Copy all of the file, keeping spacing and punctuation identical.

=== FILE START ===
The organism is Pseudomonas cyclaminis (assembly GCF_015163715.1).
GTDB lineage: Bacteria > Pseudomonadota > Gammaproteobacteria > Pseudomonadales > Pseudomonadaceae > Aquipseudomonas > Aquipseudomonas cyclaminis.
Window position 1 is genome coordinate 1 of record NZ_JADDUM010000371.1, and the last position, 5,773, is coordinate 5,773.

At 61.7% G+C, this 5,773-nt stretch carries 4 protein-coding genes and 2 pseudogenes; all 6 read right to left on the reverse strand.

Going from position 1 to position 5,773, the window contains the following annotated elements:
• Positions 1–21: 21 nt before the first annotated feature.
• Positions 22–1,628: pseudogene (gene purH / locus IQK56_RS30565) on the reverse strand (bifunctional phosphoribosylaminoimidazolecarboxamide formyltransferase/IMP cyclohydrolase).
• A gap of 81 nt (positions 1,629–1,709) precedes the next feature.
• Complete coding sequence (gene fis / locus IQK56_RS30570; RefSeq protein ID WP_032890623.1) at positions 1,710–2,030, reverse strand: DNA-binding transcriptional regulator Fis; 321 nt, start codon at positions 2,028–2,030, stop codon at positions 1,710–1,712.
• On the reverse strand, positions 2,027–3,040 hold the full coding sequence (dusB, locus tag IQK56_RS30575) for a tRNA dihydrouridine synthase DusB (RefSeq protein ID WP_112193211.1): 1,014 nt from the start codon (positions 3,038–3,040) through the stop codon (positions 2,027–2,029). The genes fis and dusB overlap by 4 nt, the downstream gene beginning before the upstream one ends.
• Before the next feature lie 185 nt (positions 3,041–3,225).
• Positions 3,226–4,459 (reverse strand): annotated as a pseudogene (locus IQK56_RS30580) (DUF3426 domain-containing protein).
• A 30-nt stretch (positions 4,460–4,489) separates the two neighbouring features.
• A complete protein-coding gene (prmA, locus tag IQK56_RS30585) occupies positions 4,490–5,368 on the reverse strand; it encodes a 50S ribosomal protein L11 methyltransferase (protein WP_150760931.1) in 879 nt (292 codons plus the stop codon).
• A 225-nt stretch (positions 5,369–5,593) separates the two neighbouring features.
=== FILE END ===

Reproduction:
The organism is Pseudomonas cyclaminis (assembly GCF_015163715.1).
GTDB lineage: Bacteria > Pseudomonadota > Gammaproteobacteria > Pseudomonadales > Pseudomonadaceae > Aquipseudomonas > Aquipseudomonas cyclaminis.
Window position 1 is genome coordinate 1 of record NZ_JADDUM010000371.1, and the last position, 5,773, is coordinate 5,773.

At 61.7% G+C, this 5,773-nt stretch carries 4 protein-coding genes and 2 pseudogenes; all 6 read right to left on the reverse strand.

Going from position 1 to position 5,773, the window contains the following annotated elements:
• Positions 1–21: 21 nt before the first annotated feature.
• Positions 22–1,628: pseudogene (gene purH / locus IQK56_RS30565) on the reverse strand (bifunctional phosphoribosylaminoimidazolecarboxamide formyltransferase/IMP cyclohydrolase).
• A gap of 81 nt (positions 1,629–1,709) precedes the next feature.
• Complete coding sequence (gene fis / locus IQK56_RS30570; RefSeq protein ID WP_032890623.1) at positions 1,710–2,030, reverse strand: DNA-binding transcriptional regulator Fis; 321 nt, start codon at positions 2,028–2,030, stop codon at positions 1,710–1,712.
• On the reverse strand, positions 2,027–3,040 hold the full coding sequence (dusB, locus tag IQK56_RS30575) for a tRNA dihydrouridine synthase DusB (RefSeq protein ID WP_112193211.1): 1,014 nt from the start codon (positions 3,038–3,040) through the stop codon (positions 2,027–2,029). The genes fis and dusB overlap by 4 nt, the downstream gene beginning before the upstream one ends.
• Before the next feature lie 185 nt (positions 3,041–3,225).
• Positions 3,226–4,459 (reverse strand): annotated as a pseudogene (locus IQK56_RS30580) (DUF3426 domain-containing protein).
• A 30-nt stretch (positions 4,460–4,489) separates the two neighbouring features.
• A complete protein-coding gene (prmA, locus tag IQK56_RS30585) occupies positions 4,490–5,368 on the reverse strand; it encodes a 50S ribosomal protein L11 methyltransferase (protein WP_150760931.1) in 879 nt (292 codons plus the stop codon).
• A 225-nt stretch (positions 5,369–5,593) separates the two neighbouring features.